College Bound program helps students focus on education
Study after study shows that a college degree is the best chance for low-income students to improve their lives. But those students may feel powerless to make college a reality.
A Washington scholarship program targeting low-income students is making a difference.
Called the College Bound Scholarship Program, it asks students to pledge by the end of eighth grade that they will graduate from high school and stay out of trouble along the way. If they succeed, the program pays college tuition and fees, plus a small book allowance. It’s meant to help students whose median family income is at or below the poverty line at sign-up as well as upon graduation.
“Before, I really didn’t think I’d be able to go to college, but I really wanted to. I thought to myself: My parents can’t afford it. I signed up because I wanted it to help me go to college,” said Cody Evans, a Shadle Park High School senior. “It’s going to help me worry less about the financial end of college. I’ll be able to focus on my education.”
Data shows students are responding to the promise. More than 78 percent of low-income students enrolled in the program graduated on time last year, according to the Washington Student Achievement Council. That’s almost 19 percentage points higher than the on-time graduation rate of low-income students not enrolled in the program.
Evans plans to attend Washington State University in the fall, where he’ll study psychology. The 17-year-old hopes to continue on to the University of Washington for a graduate degree in early-childhood education. The class of 2013 is the second graduating class to have had the opportunity to enroll in the College Bound Scholarship Program, which began in 2007. Evans is one of 569 College Bound scholars who graduated from Spokane Public Schools this year.
Of last year’s class, 16,947 students signed up statewide in seventh grade, and about 6,900 went on to enroll in college. About 4,700 received the scholarship, according to state officials; those who didn’t usually exceeded the income limits at graduation or received other state aid to cover tuition.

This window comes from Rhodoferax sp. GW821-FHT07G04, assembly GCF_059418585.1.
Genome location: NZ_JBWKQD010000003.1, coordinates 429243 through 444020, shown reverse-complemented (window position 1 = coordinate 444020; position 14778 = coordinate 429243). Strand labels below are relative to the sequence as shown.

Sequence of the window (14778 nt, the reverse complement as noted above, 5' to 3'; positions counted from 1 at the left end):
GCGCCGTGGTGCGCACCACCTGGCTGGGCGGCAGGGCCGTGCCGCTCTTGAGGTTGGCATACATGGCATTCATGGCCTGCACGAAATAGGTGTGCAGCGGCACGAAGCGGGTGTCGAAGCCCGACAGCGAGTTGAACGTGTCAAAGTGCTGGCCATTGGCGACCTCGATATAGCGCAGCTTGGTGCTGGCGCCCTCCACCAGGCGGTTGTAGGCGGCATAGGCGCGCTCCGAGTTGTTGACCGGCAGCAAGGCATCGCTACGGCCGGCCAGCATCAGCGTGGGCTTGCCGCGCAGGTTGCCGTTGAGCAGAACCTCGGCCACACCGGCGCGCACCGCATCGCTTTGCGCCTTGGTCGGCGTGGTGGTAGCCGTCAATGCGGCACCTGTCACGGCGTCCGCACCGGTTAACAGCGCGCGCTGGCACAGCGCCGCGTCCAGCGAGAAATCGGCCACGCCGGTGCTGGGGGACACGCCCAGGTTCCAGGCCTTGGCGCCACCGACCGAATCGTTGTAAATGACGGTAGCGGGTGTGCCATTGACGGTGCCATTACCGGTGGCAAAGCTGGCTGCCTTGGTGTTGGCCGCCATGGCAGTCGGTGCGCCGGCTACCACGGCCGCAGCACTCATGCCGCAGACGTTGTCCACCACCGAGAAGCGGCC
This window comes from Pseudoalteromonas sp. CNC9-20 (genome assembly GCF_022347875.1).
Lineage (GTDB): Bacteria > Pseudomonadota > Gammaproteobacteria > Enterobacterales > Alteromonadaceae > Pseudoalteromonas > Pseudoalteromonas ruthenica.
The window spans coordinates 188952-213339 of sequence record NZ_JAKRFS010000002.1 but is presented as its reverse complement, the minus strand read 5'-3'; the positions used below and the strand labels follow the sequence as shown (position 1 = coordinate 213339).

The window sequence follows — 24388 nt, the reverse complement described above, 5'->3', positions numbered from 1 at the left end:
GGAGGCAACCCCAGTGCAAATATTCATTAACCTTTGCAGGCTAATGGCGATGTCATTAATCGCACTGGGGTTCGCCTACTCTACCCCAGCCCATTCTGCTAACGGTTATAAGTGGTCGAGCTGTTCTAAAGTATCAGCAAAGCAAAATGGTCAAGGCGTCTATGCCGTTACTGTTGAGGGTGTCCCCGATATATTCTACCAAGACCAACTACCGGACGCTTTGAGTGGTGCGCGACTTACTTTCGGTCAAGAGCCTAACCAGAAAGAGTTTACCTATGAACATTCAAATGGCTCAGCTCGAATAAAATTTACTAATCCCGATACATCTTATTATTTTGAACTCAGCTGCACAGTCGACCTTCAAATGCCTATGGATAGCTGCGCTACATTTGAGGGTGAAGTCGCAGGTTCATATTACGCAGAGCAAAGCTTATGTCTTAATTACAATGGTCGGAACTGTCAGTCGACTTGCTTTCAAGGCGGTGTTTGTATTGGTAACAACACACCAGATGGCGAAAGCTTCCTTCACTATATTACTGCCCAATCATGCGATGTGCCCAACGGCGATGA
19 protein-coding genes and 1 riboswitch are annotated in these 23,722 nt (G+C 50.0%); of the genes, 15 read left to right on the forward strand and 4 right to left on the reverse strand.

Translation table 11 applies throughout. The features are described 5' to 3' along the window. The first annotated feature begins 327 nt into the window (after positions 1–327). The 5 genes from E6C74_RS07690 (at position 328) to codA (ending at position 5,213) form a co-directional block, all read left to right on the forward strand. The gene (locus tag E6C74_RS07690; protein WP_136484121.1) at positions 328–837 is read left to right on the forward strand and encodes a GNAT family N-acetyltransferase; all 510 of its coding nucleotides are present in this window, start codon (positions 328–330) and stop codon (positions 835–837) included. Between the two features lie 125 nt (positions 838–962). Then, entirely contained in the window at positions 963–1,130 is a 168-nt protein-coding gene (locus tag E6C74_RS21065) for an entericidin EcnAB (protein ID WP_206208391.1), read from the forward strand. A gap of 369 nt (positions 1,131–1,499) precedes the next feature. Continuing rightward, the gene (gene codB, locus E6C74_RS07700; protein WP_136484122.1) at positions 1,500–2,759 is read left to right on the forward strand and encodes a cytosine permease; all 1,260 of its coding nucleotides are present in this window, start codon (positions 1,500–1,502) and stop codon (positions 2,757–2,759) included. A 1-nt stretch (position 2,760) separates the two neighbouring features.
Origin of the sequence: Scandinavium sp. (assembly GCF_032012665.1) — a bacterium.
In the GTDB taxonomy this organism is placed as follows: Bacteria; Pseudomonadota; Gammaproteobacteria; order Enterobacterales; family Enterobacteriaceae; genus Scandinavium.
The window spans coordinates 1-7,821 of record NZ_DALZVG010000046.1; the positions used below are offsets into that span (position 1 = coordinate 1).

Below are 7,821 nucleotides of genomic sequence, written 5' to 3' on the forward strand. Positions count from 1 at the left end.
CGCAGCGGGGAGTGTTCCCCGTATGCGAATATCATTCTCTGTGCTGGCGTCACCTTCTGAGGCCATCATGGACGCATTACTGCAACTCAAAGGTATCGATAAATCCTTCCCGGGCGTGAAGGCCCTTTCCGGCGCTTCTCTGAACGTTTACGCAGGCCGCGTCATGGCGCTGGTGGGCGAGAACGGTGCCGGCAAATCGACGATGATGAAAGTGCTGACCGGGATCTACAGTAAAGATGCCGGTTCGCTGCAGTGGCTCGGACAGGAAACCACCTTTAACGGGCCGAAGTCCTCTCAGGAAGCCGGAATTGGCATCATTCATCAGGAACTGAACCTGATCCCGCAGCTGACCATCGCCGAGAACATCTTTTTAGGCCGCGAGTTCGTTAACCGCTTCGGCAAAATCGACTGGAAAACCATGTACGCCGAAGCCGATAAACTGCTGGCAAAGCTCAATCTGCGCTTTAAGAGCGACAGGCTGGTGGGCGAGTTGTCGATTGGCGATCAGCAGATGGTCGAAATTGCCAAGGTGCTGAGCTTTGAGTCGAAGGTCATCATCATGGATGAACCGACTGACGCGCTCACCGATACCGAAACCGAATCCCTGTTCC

Since the program’s inception, recruitment and retention has been state officials’ focus. The Washington Student Achievement Council works with K-12 schools, state agencies, nonprofit organizations and college access groups to enroll eligible students.
In the first two years, school districts signed up about 57 percent of qualifying students, said Rachelle Sharpe, director of student financial assistance at the Washington Student Achievement Council. “Since then, every sign-up has been bigger. Last year, we had signed up 79 percent of students who qualified,” she said.
At times, convincing parents and guardians is the key to recruiting students.
“My grandpa asked me to apply,” said Bethany Haffner, who works full-time at Wendy’s to support herself while attending On Track Academy, a Spokane Public Schools credit-retrieval program. “I figured it would help.”
She said it has helped her: “It keeps you on track, keep your grades up and keeps you out of trouble.”
Since the scholarship program began, 138,000 statewide have signed up, Sharpe said. The deadline for this year is June 30, however, so that number could go up.
Students who enroll in the program not only are assured tuition dollars for 68 qualifying Washington institutions, they also receive support services, such as career counseling, college campus tours, financial aid workshops and help in applying for additional scholarships.
This year, to help ease the transition from high school to college, Spokane Public Schools will give its students a chance to visit campuses and learn basics such as where to buy books, eat lunch or hang out to study.
Takwona Davis, who graduates from the Community School today, is proud to be among those students.
The teen, who is raising her 11-year-old niece, knew in middle school she’d need help if she wanted to go to college, financially and behaviorally.
“It helps with kids staying out of trouble until they get the grant. Where I grew up, it was pretty hard not to get into trouble,” said Davis, who grew up on the lower South Hill and in West Central. “It was like a wake-up call, really. You want to stay in a good area and go on with your life instead of pay for your consequences.”